Thursday, September 28, 2017
Album Review: Revolution Saints - Light In The Dark
Following up a great record is never easy, but especially when it's your first album, because there's no telling where your style will take you. Fortunately, Revolution Saints are veterans who have been around long enough to know who they are as musicians.
The title track picks up where the first album ended, blending Doug Aldrich's semi-metallic guitar playing with Deen's gritty vocals, and a smooth AOR melody. That's the formula that worked on the first album, and if it ain't broke there's no reason to fix it. Plenty of music of this style gets put out, even just from their label, and it's clear when a band is a step above the usual competition. Revolution Saints are one that is.
And that brings us to the issue I have with the record. While "Light In The Dark" is a very nice melodic rock record, it's not as captivating as the debut album was. I don't know the circumstances of the writing of these new songs, but the hooks don't sparkle as consistently as their earlier counterparts. There are great moments, but fewer than last time out. That's a high bar to judge against, but I'm comparing the band to themselves, so it's fair. You have a song like "I Wouldn't Change A Thing", which is a ballad in the mold of "You're Not Alone", but it never builds up to a satisfying climax the way that song did. It's the start of a good idea, but it isn't fully fleshed out yet.
But then there are songs like "Don't Surrender", which are perfect examples of how to write melodic rock. At their best, Revolution Saints are the proverbial five-tool players, and that kind of song illustrates them all, as do "Take You Down" and "Freedom".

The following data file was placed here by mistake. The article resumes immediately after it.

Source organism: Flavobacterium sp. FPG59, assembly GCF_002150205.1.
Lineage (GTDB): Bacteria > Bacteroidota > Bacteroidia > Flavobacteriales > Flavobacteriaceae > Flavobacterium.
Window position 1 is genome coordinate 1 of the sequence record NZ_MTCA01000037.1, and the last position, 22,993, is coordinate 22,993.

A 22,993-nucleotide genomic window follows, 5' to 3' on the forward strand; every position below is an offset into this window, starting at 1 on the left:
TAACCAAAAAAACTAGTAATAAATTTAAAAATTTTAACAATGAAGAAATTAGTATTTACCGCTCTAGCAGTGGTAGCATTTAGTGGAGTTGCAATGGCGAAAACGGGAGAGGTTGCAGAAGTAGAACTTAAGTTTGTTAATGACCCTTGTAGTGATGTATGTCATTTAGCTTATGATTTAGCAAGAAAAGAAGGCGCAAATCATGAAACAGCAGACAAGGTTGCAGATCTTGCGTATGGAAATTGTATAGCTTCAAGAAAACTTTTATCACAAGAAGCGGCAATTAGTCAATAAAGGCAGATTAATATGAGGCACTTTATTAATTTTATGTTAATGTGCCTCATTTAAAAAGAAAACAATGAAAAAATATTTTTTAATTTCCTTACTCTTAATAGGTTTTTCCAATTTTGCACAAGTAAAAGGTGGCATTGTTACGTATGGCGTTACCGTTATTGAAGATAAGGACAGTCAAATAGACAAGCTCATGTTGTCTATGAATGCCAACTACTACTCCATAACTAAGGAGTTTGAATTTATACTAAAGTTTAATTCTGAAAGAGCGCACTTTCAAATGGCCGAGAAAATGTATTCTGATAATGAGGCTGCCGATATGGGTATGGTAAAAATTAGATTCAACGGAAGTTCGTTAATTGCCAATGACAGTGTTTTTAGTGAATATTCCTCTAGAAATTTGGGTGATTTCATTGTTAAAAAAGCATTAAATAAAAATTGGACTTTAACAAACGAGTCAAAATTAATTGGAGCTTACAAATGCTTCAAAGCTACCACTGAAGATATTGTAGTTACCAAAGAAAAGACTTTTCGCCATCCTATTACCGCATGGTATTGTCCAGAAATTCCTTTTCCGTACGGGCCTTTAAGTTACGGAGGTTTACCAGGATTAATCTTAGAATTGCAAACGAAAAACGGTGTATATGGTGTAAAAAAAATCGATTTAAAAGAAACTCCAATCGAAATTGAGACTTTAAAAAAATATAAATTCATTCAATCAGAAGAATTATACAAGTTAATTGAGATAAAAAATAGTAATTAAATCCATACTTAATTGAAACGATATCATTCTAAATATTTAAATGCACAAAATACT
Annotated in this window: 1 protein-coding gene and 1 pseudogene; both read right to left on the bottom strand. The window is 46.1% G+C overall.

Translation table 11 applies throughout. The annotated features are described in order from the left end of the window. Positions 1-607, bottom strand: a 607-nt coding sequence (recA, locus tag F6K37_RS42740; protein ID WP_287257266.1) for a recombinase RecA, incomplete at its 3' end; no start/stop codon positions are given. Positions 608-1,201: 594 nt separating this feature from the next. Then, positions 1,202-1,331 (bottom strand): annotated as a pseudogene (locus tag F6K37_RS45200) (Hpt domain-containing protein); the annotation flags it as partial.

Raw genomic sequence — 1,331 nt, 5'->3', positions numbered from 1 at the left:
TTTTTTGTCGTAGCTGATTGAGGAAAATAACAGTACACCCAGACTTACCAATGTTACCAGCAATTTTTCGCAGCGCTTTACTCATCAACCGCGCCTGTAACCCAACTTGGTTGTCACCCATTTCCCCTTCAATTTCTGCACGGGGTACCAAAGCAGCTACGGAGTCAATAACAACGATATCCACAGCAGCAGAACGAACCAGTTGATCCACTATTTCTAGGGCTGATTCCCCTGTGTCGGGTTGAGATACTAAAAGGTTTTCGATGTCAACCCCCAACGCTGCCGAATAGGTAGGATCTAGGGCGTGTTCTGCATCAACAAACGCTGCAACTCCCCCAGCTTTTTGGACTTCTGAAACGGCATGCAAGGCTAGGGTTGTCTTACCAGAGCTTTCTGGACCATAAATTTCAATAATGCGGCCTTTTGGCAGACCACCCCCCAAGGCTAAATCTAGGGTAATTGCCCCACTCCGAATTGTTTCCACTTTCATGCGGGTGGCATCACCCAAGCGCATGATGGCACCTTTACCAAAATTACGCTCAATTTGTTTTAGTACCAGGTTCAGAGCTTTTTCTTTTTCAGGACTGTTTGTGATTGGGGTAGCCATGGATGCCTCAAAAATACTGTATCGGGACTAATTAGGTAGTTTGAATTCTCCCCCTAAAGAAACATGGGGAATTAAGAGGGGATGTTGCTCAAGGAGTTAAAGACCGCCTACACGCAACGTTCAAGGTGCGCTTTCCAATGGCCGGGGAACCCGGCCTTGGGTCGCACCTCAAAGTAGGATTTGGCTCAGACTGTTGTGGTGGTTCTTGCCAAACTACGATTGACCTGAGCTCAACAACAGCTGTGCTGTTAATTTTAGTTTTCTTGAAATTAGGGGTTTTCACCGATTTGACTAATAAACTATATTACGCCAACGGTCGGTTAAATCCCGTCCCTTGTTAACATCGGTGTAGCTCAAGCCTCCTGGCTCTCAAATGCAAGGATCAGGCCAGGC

If we compare Revolution Saints to the other bands that have put out melodic rock albums of this stripe this year, they would come out near the top. They're on par with Eclipse, and trailing only Harem Scarem's career-defining effort. But I can't not compare "Light In The Dark" to the band's own first effort. In that respect, this is a bit of a disappointment. "Light In The Dark" would be a fine debut that would have me excited about their future, which would then lead to growing into a record like their first one, in a perfect world. But the order of the albums is reversed from that, and the sequence does make a difference. "Light In The Dark" is a very good record, and one I can easily recommend checking out, but I can't say the band took a step forward here. Their debut is just too good for that to be the truth.